From MicrobeWiki, the student-edited microbiology resource
A Microbial Biorealm page on the genus Pyrodictium
Higher order taxa:
Archaea, Crenarchaeota, Thermoprotei, Desulfurococcales, Pyrodictiaceae
Pyrodictium abyssi, P. brockii, P. occultum
NCBI: Taxonomy Genome
Description and Significance
Pyrodictium is a genera of submarine hyperthrmophilic archaea whose optimal growth temperature ranges from approximately 80oC-105oC. They have a unique cell structure involving a network of cannulae and flat, disk-shaped cells. Pyrodictium are found in the porous walls of deep-sea vents where the temperatures inside get as high as 300o-400oC, while the outside marine environment is typically 3oC. Pyrodictium is apparently able to adapt morphologically to this type of hot-cold habitat.
Much research has been done on the genetics of Pyrodictium in order to understand its ability to survive and even thrive in such extreme temperatures. The thermal stability of Pyrodictum occultum's isolate tRNA has been analyzed, indicating that modifications in the nucleosides allow the organism to withstand temperatures well over 100o C.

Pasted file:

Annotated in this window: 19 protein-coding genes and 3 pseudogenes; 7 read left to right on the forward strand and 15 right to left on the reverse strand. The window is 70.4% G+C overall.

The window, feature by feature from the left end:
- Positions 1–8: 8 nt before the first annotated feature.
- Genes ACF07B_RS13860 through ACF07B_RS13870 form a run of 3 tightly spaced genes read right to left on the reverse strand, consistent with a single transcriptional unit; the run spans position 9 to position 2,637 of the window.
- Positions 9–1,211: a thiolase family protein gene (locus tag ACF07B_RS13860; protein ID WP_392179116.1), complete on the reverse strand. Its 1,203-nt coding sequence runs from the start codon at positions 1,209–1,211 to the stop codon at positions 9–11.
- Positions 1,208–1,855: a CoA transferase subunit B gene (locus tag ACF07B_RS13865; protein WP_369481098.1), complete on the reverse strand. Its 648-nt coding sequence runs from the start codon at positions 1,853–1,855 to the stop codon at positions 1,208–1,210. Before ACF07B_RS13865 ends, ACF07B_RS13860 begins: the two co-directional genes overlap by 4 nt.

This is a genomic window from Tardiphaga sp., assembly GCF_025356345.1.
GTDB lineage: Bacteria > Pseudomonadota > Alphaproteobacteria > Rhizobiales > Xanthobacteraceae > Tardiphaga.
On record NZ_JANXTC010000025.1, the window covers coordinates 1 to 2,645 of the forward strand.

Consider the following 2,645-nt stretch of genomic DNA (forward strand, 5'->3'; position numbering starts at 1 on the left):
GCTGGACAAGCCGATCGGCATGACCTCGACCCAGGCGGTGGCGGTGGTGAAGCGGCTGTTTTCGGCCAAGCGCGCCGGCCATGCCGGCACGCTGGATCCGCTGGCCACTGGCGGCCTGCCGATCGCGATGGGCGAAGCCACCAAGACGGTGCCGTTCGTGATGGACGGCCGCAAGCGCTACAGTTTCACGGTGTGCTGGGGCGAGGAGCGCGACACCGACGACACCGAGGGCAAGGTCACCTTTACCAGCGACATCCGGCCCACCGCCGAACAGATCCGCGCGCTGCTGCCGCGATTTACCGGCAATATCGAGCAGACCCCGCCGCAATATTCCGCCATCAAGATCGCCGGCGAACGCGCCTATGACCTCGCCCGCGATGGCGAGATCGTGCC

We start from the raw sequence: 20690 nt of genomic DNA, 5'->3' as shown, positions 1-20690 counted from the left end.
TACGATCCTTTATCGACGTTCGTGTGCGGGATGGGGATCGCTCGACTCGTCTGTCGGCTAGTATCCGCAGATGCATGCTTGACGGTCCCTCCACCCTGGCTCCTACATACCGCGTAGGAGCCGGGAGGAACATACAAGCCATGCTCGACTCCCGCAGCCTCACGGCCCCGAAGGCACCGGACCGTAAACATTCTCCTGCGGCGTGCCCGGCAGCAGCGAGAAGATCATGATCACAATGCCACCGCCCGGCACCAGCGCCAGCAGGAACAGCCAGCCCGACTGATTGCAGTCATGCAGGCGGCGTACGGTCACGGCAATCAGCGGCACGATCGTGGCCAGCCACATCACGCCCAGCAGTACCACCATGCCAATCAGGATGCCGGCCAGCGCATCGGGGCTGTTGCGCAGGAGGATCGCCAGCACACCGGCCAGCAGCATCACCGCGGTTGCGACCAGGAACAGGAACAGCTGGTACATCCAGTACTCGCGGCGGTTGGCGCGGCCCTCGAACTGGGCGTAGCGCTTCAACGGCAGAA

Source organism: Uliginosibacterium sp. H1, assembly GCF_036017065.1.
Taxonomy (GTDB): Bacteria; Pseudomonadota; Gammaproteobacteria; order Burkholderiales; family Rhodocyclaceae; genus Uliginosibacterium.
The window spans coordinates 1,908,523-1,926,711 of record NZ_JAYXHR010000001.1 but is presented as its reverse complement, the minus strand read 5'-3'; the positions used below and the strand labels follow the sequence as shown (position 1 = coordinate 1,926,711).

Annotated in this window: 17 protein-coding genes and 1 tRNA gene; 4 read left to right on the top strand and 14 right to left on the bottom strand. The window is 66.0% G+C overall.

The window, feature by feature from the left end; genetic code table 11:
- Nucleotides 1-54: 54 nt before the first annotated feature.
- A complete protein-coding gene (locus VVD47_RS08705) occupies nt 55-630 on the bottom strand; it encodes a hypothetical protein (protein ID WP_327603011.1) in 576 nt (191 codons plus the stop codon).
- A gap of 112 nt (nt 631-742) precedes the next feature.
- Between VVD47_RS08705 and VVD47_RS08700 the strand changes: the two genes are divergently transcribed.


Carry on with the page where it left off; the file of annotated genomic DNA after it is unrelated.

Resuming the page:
Cell Structure and Metabolism
Pyrodictium cells have been studied by scientists in part because they are a model of thermal stability. The cells' structure is a flat, irregular disk, 0.3 - 2.5 microns in diameter and up to .3 microns in width. The cells grow in unique flake-like shapes held together by a network of hollow cannulae (tubules). The cannulae branch out and connect with other cells, greatly extending their range. While the exact reason for this morphology is unknown, it is likely that the range of motion provided by the cannulae allow the cells to move freely when by the thermal energy from the extreme heat of the organisms's environment. The large size range of the cells may allow Pyrodictium to inhabit a variety of pores in the deep-sea vent walls.
Members of Pyrodictium are located in deep-sea hydrothermal vents, first discovered in 1979. Their ecological significance remains a mystery because of the difficulty in collecting samples which may yield data on the abundance and diversity of these extremophiles.